• Sustainable Forest Management (Manejo Forestal Sustentable – MFS) as defined by Mexico’s General Law on Sustainable Forest Development (Ley General de Desarrollo Forestal Sustentable – LGDFS). The economic activity[68] is consistent with MFS if it is carried out in accordance with the applicable legal framework and the technical planning instrument (Forest Management Program) authorized or the opinion issued by the Secretariat of Environment and Natural Resources (Secretaría de Medio Ambiente y Recursos Naturales – SEMARNAT).
  • Forest management certification: the Mexican government, through SEMARNAT and CONAFOR, actively promotes forest certification as part of the social criteria of the national forestry policy. The forest management certification process strengthens the guarantee of sustainability of forest ecosystems under management that meet the minimum criteria established. The taxonomy specifies the government’s instruments for certifying forest management to meet the minimum sectoral criteria.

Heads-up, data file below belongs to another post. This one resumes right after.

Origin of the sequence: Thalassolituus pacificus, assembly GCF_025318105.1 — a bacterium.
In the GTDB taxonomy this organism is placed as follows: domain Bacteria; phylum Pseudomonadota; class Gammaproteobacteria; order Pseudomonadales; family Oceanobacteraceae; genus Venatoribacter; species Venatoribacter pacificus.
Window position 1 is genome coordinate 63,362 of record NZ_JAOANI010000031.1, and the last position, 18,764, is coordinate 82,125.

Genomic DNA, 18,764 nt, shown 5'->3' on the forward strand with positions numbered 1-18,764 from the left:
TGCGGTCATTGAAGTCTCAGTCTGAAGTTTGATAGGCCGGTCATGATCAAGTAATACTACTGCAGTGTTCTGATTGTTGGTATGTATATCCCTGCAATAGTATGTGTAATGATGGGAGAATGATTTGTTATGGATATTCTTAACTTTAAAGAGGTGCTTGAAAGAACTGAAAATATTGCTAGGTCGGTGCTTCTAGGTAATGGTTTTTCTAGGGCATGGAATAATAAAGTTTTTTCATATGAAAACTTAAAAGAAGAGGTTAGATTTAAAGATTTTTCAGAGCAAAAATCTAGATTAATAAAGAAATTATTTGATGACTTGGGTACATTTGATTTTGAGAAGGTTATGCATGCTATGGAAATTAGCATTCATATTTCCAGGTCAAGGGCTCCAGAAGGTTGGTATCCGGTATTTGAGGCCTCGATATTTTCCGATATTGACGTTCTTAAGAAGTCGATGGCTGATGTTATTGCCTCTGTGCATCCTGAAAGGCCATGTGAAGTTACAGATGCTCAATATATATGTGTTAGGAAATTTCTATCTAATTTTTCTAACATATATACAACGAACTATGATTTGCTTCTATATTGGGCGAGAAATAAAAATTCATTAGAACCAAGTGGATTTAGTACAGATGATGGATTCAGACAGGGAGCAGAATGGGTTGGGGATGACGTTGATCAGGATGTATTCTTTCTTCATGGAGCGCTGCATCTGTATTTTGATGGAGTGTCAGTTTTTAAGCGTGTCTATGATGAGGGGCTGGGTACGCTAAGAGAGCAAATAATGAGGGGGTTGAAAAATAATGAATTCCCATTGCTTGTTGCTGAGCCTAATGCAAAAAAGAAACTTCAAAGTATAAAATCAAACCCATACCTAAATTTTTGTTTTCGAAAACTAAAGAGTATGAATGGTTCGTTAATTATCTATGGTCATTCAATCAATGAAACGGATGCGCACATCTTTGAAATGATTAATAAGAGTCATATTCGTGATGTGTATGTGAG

In addition to the minimum criteria, the forestry sector factsheet establishes criteria for demonstrating compliance with the main parameter and the substantial contribution of the economic activity. These compliance criteria are specific to each economic activity and must be proven by documentary evidence of voluntary forest certifications, domestic or international, or official documents issued by SEMARNAT. For both cases, the technical sheet specifies which documentary evidence must be presented. If the economic activity does not meet these criteria, it will not be considered sustainable by the taxonomy.